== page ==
Factors limiting the adoption of iPSC technology include the cost of developing lines and the time period that it takes to characterize and bank them, particularly when integration free, feeder free and Xeno-free components are used. In this manuscript we describe our optimization procedure that enables a single technician to make 20–40 lines at a time in a 24–96 well format in a reliable and reproducible fashion. Improvements spanned the entire workflow and included using RNA virus, reducing cytotoxicity of reagents, developing improved transfection and freezing efficiencies, modifying the manual colony picking steps, enhancing passaging efficiency and developing early criteria of success. These modifications allowed us to make more than two hundred well-characterized lines per year.
Somatic reprogramming with defined factors can convert differentiated human somatic cells into induced pluripotent stem cells (iPSCs)1,2. This iPSC technology has been used to generate thousands of donor specific iPSCs for disease modeling, drug screening and potentially cell therapy3. The high cost of the iPSC derivation is a limiting factor for most laboratories when multiple patient samples need to be reprogrammed. For example, among the most popular integration-free methods, Sendai virus4 and mRNA5 approaches need expensive reagents for reprogramming, while the episomal approach requires large numbers of starting cells that lead to high labor costs6. At the same time, reprogramming and early colony expansion usually take about two months and the labor cost is very high, especially at the colony expansion stage when many colonies need to be selected, expanded and frozen at the same time. In addition, different iPSC colonies may emerge and expand at a different pace, so it is difficult for researchers to handle so many samples at different stages of reprogramming. For all these reasons, many researchers are limited to 2–4 reprogramming samples per person in each experimental cycle and such methods are not efficient enough to satisfy projects that need multiple controls and multiple patient samples. For example, a six-sample iPSC project, including 3 controls and 3 patients, could cost more than $10,000 in reagents with one full-time researcher to generate iPSCs even before any characterization and clone selection.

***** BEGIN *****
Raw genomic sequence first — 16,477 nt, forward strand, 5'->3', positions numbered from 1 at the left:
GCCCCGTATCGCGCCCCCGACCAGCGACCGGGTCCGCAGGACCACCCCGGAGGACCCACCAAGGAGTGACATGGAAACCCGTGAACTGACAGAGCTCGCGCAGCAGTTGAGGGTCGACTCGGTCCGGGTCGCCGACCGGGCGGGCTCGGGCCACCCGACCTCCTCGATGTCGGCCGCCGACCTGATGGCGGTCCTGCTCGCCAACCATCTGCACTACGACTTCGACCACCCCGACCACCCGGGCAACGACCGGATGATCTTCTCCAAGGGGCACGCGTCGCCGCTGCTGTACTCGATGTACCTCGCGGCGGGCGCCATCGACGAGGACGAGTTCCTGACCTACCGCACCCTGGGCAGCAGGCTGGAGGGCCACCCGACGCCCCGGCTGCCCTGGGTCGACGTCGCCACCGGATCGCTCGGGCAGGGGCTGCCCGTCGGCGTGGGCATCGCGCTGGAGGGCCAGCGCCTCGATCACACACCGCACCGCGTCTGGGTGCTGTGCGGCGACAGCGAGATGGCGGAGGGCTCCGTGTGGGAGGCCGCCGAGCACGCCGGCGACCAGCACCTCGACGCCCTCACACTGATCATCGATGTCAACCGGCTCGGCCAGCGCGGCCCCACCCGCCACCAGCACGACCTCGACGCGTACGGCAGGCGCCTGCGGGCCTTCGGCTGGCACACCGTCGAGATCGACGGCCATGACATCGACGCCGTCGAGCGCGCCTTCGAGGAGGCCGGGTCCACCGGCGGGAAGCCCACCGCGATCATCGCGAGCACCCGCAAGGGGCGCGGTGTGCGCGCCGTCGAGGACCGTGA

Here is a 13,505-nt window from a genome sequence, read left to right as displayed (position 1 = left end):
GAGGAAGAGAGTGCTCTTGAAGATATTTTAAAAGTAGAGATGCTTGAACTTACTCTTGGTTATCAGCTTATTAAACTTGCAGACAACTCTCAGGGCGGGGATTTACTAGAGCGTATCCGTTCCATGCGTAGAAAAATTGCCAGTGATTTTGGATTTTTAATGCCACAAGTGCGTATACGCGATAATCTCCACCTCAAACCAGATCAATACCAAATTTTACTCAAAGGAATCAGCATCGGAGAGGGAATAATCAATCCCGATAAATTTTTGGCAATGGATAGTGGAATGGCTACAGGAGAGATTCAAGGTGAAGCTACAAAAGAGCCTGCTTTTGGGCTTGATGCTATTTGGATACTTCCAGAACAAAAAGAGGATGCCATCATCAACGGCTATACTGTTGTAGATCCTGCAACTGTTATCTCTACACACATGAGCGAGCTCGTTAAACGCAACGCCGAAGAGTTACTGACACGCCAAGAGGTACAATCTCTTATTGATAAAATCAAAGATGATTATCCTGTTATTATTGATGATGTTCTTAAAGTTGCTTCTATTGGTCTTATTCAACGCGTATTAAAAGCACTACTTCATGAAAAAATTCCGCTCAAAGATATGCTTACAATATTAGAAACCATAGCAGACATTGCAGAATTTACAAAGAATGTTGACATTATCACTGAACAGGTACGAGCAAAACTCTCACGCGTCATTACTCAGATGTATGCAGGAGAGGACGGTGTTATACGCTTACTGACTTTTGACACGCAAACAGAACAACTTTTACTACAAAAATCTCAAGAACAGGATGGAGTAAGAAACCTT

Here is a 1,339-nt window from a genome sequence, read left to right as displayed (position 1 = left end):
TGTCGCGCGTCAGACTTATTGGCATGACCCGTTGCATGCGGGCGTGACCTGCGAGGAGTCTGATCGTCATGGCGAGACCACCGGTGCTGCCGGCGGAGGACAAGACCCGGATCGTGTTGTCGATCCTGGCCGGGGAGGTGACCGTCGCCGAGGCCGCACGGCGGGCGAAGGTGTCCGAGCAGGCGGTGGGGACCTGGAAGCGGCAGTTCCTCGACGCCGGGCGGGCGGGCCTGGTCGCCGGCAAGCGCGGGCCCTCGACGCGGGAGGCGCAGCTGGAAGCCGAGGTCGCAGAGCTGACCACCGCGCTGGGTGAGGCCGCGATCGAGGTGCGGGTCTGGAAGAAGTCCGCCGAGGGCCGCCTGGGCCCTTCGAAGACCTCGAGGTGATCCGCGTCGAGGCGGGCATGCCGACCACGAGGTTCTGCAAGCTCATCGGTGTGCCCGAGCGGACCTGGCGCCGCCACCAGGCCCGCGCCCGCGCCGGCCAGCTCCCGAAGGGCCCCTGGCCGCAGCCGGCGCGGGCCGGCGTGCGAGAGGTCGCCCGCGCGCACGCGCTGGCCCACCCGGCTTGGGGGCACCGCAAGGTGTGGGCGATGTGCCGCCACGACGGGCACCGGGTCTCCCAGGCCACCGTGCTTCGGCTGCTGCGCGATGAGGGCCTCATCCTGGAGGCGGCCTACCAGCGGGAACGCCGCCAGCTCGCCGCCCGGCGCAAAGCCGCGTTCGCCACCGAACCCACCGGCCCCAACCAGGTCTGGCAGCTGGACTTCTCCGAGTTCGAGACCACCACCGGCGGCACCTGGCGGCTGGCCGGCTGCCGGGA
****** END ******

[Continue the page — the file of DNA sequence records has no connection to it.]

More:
In order to meet the increasing demand of the large-scale production of high quality iPSCs, we set out to develop an efficient integration-free reprogramming platform in a chemically defined E8 medium system. We designed the platform with the goal that one researcher could manually handle 20 to 40 patient samples while performing other routine lab duties and the cost of the derivation per sample would be kept to a minimum. In addition, the system should be suitable for adaptation to an automated system if such equipment is available. In order to allow the platform to be applicable to the majority of potential patient samples, we added chemically defined lipid mix during reprogramming to make sure that cells with defects in metabolism or lipid function could also be reprogrammed efficiently. After considering the advantages and disadvantages of different integration-free reprogramming methods, we chose the CytoTuneTM Sendai virus approach, because of its high reprogramming efficiency and single transduction procedure4,7,8. We specifically optimized and developed new practices on four aspects (Fig. 1A and Table S1): 1. Lower reagent cost; 2. Tight control on reprogramming schedules for high throughput reprogramming; 3. Minimal but efficient cell culture handling, 4. Frequent and efficient preservation and storage of cells as a backup. Here we describe how a cost-effective and efficient reprogramming platform was built for production of a large number of integration-free iPSCs in chemically defined medium.